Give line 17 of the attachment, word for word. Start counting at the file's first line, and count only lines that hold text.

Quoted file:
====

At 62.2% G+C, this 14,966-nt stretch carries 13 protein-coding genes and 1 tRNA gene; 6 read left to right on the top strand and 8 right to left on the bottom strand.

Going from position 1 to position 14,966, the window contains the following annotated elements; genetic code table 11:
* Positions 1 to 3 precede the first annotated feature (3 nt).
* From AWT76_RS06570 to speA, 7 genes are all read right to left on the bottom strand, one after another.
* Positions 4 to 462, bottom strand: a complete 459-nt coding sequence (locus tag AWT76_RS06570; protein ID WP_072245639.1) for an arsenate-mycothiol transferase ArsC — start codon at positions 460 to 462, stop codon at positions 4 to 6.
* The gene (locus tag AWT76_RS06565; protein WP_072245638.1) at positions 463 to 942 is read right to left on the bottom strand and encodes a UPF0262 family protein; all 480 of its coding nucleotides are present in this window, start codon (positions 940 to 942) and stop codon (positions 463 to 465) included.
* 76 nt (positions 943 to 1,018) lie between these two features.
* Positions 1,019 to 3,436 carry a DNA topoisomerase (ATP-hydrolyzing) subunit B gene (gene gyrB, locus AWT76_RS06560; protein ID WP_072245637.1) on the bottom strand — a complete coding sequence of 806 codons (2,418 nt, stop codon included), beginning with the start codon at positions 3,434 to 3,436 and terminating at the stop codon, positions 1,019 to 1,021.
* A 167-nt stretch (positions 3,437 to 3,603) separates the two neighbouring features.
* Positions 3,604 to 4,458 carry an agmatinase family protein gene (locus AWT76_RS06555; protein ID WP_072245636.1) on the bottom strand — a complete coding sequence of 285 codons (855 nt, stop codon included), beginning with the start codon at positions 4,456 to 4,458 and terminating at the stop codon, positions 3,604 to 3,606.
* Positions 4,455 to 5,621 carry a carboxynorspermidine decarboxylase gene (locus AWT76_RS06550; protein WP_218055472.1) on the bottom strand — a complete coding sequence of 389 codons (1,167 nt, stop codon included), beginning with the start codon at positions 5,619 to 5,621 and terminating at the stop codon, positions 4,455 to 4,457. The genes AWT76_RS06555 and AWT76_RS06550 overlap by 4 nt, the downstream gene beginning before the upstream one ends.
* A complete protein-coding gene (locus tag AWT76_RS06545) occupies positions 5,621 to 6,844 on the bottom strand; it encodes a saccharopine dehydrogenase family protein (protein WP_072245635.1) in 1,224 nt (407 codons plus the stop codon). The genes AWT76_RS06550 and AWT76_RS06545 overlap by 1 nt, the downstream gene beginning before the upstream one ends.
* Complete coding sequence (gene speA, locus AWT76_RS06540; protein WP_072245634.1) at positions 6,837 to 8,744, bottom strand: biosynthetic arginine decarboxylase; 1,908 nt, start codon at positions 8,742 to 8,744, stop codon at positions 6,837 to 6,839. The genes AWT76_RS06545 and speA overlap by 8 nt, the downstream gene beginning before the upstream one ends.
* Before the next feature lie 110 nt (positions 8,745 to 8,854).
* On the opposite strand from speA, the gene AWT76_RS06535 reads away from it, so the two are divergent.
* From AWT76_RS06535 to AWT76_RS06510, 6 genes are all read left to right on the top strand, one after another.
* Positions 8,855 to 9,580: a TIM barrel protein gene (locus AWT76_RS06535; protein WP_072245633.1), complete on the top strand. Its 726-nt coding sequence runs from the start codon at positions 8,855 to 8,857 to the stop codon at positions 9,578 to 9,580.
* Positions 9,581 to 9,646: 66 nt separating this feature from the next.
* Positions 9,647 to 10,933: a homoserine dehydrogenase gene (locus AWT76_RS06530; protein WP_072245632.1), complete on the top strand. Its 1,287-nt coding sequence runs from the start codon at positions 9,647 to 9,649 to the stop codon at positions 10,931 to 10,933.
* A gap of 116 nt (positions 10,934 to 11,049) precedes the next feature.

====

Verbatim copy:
* Positions 8,855 to 9,580: a TIM barrel protein gene (locus AWT76_RS06535; protein WP_072245633.1), complete on the top strand. Its 726-nt coding sequence runs from the start codon at positions 8,855 to 8,857 to the stop codon at positions 9,578 to 9,580.